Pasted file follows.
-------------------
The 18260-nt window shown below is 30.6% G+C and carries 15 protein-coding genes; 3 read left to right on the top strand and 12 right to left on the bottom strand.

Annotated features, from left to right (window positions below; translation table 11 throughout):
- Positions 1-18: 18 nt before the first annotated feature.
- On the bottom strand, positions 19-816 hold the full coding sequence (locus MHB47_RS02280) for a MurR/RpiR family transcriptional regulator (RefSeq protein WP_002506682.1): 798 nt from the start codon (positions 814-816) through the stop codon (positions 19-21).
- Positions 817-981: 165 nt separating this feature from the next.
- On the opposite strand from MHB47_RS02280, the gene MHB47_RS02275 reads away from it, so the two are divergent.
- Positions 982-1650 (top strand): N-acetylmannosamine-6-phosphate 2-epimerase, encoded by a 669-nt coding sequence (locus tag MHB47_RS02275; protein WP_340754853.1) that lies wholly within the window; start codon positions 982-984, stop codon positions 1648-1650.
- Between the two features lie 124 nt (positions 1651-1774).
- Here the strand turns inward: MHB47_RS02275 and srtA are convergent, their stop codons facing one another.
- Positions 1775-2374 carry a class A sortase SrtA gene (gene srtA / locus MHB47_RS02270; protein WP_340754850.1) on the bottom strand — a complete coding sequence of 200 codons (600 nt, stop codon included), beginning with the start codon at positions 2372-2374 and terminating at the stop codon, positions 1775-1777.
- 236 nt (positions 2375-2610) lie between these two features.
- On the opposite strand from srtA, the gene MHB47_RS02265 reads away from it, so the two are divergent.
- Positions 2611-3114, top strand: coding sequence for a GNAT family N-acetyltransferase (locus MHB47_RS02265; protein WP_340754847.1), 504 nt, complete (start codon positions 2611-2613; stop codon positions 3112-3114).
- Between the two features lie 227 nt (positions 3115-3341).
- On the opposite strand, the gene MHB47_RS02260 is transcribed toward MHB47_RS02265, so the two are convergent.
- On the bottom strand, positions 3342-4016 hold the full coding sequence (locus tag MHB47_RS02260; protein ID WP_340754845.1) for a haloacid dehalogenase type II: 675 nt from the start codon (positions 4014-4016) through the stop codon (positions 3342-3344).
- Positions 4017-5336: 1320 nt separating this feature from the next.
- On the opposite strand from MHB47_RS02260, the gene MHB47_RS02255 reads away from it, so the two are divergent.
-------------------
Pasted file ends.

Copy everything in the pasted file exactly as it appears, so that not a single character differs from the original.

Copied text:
The 18260-nt window shown below is 30.6% G+C and carries 15 protein-coding genes; 3 read left to right on the top strand and 12 right to left on the bottom strand.

Annotated features, from left to right (window positions below; translation table 11 throughout):
- Positions 1-18: 18 nt before the first annotated feature.
- On the bottom strand, positions 19-816 hold the full coding sequence (locus MHB47_RS02280) for a MurR/RpiR family transcriptional regulator (RefSeq protein WP_002506682.1): 798 nt from the start codon (positions 814-816) through the stop codon (positions 19-21).
- Positions 817-981: 165 nt separating this feature from the next.
- On the opposite strand from MHB47_RS02280, the gene MHB47_RS02275 reads away from it, so the two are divergent.
- Positions 982-1650 (top strand): N-acetylmannosamine-6-phosphate 2-epimerase, encoded by a 669-nt coding sequence (locus tag MHB47_RS02275; protein WP_340754853.1) that lies wholly within the window; start codon positions 982-984, stop codon positions 1648-1650.
- Between the two features lie 124 nt (positions 1651-1774).
- Here the strand turns inward: MHB47_RS02275 and srtA are convergent, their stop codons facing one another.
- Positions 1775-2374 carry a class A sortase SrtA gene (gene srtA / locus MHB47_RS02270; protein WP_340754850.1) on the bottom strand — a complete coding sequence of 200 codons (600 nt, stop codon included), beginning with the start codon at positions 2372-2374 and terminating at the stop codon, positions 1775-1777.
- 236 nt (positions 2375-2610) lie between these two features.
- On the opposite strand from srtA, the gene MHB47_RS02265 reads away from it, so the two are divergent.
- Positions 2611-3114, top strand: coding sequence for a GNAT family N-acetyltransferase (locus MHB47_RS02265; protein WP_340754847.1), 504 nt, complete (start codon positions 2611-2613; stop codon positions 3112-3114).
- Between the two features lie 227 nt (positions 3115-3341).
- On the opposite strand, the gene MHB47_RS02260 is transcribed toward MHB47_RS02265, so the two are convergent.
- On the bottom strand, positions 3342-4016 hold the full coding sequence (locus tag MHB47_RS02260; protein ID WP_340754845.1) for a haloacid dehalogenase type II: 675 nt from the start codon (positions 4014-4016) through the stop codon (positions 3342-3344).
- Positions 4017-5336: 1320 nt separating this feature from the next.
- On the opposite strand from MHB47_RS02260, the gene MHB47_RS02255 reads away from it, so the two are divergent.